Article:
The key to good health, experts now say, is about turning the flame down, not up, particularly when it comes to negative emotions such as anger, frustration and hurt feelings. Learning to let go of those feelings is just as important for good health as watching what you eat, exercising, getting enough sleep and wearing a seatbelt.
Holding on to negative emotions can cause stress
"When we hold on to negative emotions such as anger, frustration and resentment, it affects circulation, digestion, respiration, hormones and so on," says Mark Cummings, an expert in stress psychology with the Centre for Addiction and Mental Health in Toronto.
Whether its cause is physical (e.g. injury) or emotional (e.g. someone cut you off in traffic), stress attacks the immune system in the same way, weakening the body's defense system and making you more vulnerable to health problems and disease.
Signs of unresolved anger in mind and body
How do you know you have unresolved anger or bitterness towards someone? You're constantly fantasizing about their downfall or dreaming about them. "I tell patients that if they're thinking about the incident twice a year, then it's really not an issue," says psychologist Catherine Gildiner. "If they're thinking about it several times a day, they need to do something about it."
Paying attention to what your body is trying to tell you will also clue you in. Anger can express itself in a clenched jaw, dry mouth, shallow breathing and a raised voice, for instance. Inside the body, your blood pressure is probably spiking, your heart pounding and your gut tightening. The brain releases the "fight or flight" chemicals which flood your body, constricting blood vessels and potentially leading to problems such as migraines, high blood pressure, and even cardiovascular disease.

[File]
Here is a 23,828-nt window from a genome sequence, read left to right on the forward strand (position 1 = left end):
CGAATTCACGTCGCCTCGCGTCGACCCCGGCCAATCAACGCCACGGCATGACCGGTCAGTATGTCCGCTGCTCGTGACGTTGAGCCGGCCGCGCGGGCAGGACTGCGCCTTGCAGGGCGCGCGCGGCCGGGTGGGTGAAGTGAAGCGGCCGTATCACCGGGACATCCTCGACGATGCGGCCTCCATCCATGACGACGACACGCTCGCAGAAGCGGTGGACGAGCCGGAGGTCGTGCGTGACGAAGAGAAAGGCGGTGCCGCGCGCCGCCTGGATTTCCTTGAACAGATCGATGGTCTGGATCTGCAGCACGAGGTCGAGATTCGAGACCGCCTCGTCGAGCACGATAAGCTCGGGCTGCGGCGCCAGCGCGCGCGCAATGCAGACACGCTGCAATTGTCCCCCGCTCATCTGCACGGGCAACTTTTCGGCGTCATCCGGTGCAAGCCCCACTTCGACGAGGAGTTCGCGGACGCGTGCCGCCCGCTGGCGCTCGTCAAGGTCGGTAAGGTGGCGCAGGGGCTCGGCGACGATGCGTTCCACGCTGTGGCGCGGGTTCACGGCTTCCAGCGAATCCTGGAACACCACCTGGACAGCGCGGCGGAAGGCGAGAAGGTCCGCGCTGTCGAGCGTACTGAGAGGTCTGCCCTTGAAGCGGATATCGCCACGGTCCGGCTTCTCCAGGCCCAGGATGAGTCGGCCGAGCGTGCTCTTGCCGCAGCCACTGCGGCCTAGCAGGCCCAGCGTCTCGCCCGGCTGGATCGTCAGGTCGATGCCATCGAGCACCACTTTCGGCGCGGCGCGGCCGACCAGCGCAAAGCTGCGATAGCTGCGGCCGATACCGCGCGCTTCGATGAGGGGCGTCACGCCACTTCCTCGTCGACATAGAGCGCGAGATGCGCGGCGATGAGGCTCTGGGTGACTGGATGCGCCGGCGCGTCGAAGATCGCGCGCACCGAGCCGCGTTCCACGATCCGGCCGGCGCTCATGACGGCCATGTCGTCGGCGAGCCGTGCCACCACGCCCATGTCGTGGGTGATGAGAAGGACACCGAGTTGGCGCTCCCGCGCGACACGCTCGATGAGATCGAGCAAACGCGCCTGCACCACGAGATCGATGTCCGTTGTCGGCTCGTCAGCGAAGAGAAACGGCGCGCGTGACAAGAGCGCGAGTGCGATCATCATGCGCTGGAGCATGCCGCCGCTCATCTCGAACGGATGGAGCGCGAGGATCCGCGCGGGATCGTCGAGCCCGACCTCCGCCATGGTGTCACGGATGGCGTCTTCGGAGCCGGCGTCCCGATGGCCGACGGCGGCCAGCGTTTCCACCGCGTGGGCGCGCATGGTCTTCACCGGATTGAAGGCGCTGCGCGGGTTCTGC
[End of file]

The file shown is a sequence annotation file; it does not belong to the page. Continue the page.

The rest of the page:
Learning to let go of negative feelings is good stress management
At the very least, holding on to resentments means you're investing time and energy in the past, not the present. "It siphons off energy that you need in the present to get healthy," says Mark Cummings.
Here's what the experts recommend to start unpacking some of that health-threatening emotional baggage:
Six steps to letting go of anger and resentment
1. Stop blaming yourself. In our stressful world, many people tend to blame themselves when things go wrong.
"You will never be able to forgive anyone if you can't forgive yourself first," says Dr. Gildiner. "When you let go of feelings of self-blame, you will immediately find it easier to forgive others."
2. Try not to take it personally. Anger about slights or wrongdoings and an inability to forgive arises from deep-seated issues back in childhood, such as feeling that your mother always favoured your brother or sister. Now, when your close friends don't seat you at the head table at their wedding, unresolved feelings of inadequacy surface with a vengeance.
Instead of thinking to yourself, I'm not good enough and that's why they didn't seat me at the head table,' recognize that the reason probably has nothing to do with you, like the fact that they didn't have any room left at the head table. Not personalizing an event makes it much easier to let go of resentment.
3. Deal with your feelings. Unresolved anger or bitterness may make it difficult for you to focus on the rest of your life.
Acknowledging your feelings is the first step to dealing with them. You may then to decide to approach whoever's upset you and discuss how you feel. Or if you feel that's not an option, you may find that understanding why you feel the way you do is enough to let you move on.
4. Put yourself in the other person's shoes. When someone says or does something that hurts you, recognize that often it's because they feel jealous or frustrated themselves.
Maybe you got the promotion, for instance, and they didn't. See the sadness in their actions and use it to let go of your negative feelings.
5. Make peace with the past. Even if a person you feel anger toward is no longer alive, you still need to forgive and let go of those feelings.
There are different ways to do this. Some people find it helpful to write down all their hurt feelings and then to let them go by tearing up the list or burning it. By laying your resentments to rest you are less likely to be haunted by them.